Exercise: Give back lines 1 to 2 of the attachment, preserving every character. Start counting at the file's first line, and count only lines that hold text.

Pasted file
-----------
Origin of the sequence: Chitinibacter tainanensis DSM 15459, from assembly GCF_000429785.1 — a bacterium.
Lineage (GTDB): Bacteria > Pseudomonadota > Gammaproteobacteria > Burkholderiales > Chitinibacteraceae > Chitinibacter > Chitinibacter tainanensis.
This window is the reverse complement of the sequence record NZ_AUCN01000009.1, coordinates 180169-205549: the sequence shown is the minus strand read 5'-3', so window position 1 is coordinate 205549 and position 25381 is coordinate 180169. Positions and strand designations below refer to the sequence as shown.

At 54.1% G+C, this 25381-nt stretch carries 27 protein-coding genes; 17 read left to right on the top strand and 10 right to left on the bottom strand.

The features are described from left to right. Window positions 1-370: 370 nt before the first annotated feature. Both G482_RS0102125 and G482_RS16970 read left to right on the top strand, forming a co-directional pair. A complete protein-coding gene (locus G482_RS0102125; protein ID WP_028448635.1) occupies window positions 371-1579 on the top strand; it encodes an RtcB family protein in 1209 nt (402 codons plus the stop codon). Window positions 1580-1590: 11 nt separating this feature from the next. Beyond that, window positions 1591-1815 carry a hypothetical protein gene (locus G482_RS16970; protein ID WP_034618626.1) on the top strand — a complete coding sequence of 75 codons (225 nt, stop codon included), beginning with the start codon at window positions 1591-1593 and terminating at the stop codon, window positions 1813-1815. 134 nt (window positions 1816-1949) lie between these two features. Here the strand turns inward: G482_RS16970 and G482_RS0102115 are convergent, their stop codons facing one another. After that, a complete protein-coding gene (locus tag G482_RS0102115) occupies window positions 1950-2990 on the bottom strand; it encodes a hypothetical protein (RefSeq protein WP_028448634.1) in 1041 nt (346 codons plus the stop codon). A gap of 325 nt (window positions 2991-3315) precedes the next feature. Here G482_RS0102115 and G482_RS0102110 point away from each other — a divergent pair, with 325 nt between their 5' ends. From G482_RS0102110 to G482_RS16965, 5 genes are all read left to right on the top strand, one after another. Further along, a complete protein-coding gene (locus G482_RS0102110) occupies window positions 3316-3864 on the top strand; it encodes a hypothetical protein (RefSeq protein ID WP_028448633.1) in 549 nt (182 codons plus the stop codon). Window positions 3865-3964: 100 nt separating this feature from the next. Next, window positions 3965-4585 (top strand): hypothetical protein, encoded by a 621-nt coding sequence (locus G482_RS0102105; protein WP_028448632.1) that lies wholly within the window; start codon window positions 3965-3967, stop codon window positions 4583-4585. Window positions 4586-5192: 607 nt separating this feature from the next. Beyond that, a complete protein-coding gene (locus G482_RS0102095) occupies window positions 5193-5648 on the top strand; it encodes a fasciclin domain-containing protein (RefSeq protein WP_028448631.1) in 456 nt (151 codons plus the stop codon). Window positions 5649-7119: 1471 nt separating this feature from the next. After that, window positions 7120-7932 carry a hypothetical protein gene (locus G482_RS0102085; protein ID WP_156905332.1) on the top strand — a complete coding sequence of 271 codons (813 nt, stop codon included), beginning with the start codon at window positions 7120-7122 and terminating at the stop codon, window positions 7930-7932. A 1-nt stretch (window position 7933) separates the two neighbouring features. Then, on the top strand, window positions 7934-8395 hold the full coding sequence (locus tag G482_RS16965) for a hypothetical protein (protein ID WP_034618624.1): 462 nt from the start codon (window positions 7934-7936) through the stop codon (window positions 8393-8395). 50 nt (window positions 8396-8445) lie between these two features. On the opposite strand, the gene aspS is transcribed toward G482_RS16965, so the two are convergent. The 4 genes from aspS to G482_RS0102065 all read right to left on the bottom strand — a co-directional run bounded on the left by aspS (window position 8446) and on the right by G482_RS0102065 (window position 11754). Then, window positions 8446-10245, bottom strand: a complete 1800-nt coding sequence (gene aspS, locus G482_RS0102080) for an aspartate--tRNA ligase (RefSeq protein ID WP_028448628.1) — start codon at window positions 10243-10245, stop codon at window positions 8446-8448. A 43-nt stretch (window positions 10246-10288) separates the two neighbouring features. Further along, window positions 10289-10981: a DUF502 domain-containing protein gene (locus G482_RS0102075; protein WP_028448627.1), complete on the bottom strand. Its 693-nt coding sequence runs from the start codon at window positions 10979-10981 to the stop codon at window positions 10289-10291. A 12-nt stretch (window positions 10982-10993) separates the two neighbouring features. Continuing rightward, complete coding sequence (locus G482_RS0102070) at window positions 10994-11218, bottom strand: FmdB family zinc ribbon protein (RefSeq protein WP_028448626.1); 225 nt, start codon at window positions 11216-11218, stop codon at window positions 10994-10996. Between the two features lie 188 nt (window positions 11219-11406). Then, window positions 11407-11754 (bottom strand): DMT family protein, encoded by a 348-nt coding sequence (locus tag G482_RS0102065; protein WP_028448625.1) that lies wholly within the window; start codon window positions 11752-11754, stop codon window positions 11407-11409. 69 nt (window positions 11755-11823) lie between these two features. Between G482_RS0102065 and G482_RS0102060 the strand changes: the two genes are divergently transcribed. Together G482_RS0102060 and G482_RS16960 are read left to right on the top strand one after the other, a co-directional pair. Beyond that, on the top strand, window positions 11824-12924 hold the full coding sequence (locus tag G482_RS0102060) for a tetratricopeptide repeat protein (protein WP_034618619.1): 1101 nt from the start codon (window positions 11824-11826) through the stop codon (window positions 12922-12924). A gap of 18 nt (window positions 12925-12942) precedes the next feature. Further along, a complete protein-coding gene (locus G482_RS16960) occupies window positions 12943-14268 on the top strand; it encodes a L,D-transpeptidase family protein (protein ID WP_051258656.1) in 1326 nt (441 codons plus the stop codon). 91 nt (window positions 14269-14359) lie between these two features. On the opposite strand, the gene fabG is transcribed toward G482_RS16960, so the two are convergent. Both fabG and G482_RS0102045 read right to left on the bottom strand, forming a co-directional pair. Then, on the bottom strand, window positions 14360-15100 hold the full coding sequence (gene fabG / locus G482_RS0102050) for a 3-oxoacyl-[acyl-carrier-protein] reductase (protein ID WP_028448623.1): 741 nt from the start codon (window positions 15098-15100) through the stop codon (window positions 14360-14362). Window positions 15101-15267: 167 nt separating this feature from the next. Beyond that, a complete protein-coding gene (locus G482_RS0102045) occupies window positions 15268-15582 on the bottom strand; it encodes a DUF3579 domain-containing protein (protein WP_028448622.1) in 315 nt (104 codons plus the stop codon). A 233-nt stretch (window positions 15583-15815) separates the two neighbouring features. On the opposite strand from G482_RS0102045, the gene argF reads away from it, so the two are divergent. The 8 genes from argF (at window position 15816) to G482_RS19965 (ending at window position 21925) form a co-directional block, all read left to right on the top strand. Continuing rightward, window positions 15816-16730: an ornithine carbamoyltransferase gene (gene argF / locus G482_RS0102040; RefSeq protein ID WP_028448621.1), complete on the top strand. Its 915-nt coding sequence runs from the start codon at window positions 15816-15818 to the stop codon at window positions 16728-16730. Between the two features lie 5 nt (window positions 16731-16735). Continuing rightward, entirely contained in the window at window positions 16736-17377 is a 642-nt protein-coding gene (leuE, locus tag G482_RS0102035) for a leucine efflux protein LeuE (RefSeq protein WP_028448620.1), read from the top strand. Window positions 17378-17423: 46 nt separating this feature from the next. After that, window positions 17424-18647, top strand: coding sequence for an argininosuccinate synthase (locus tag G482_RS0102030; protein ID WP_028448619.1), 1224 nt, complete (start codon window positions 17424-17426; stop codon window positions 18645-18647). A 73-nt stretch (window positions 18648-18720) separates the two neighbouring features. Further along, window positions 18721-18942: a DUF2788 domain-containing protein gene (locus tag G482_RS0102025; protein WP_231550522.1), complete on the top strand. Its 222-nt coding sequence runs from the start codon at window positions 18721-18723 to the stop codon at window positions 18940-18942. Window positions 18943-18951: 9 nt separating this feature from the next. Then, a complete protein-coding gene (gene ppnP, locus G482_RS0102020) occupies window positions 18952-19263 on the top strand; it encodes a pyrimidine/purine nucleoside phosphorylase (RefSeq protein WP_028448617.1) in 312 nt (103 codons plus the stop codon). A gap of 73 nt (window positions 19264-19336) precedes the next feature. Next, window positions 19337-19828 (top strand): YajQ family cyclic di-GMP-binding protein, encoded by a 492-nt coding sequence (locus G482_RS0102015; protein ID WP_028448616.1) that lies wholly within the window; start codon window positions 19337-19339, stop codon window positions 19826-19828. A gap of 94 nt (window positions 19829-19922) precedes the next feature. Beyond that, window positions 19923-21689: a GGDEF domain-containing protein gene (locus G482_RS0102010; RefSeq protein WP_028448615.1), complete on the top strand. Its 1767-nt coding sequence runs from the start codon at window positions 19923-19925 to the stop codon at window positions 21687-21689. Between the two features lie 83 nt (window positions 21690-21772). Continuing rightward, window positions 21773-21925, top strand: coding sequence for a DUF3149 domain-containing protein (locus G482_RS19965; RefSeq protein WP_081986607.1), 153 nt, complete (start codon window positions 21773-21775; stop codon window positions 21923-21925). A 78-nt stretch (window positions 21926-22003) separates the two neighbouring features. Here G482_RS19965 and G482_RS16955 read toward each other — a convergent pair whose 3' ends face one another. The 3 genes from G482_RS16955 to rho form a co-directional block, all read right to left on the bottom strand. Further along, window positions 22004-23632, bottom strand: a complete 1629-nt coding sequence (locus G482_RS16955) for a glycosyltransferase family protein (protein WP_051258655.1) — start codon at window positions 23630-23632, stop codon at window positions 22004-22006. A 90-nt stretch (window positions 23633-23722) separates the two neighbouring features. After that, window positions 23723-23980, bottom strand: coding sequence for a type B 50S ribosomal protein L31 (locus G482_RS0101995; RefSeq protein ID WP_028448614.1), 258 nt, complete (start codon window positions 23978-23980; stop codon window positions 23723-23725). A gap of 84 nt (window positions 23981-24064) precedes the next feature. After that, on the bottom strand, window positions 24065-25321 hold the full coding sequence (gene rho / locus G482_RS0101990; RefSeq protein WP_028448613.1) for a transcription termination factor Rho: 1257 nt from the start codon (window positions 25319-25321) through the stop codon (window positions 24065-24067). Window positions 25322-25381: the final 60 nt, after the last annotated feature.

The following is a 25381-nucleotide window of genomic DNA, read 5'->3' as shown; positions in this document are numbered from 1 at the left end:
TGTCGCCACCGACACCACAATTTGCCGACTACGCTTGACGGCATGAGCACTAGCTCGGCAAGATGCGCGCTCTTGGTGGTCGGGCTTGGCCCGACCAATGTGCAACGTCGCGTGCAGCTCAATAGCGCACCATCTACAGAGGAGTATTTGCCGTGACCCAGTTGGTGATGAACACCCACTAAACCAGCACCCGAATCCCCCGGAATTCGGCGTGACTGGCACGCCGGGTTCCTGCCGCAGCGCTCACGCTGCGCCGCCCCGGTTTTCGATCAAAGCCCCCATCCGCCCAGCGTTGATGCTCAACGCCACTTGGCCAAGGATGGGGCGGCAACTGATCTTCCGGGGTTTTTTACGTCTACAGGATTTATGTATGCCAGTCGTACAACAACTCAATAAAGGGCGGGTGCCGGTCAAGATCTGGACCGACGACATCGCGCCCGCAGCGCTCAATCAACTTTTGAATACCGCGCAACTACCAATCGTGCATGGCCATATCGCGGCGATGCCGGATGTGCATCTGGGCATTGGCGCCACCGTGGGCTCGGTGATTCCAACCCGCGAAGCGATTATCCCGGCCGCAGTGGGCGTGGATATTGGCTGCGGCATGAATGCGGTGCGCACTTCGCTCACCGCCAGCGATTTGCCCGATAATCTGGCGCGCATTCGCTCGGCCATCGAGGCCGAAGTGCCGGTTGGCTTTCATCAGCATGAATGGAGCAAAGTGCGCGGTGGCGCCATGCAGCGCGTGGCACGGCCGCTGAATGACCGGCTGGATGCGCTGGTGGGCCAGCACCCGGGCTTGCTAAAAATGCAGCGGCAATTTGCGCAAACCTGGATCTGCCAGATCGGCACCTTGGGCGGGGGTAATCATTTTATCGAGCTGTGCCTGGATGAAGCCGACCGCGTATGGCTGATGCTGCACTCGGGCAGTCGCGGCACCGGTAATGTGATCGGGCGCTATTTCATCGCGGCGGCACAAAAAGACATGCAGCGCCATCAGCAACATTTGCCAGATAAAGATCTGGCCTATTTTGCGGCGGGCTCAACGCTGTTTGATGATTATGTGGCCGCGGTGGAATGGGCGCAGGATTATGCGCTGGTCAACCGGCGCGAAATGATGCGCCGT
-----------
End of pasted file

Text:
Origin of the sequence: Chitinibacter tainanensis DSM 15459, from assembly GCF_000429785.1 — a bacterium.
Lineage (GTDB): Bacteria > Pseudomonadota > Gammaproteobacteria > Burkholderiales > Chitinibacteraceae > Chitinibacter > Chitinibacter tainanensis.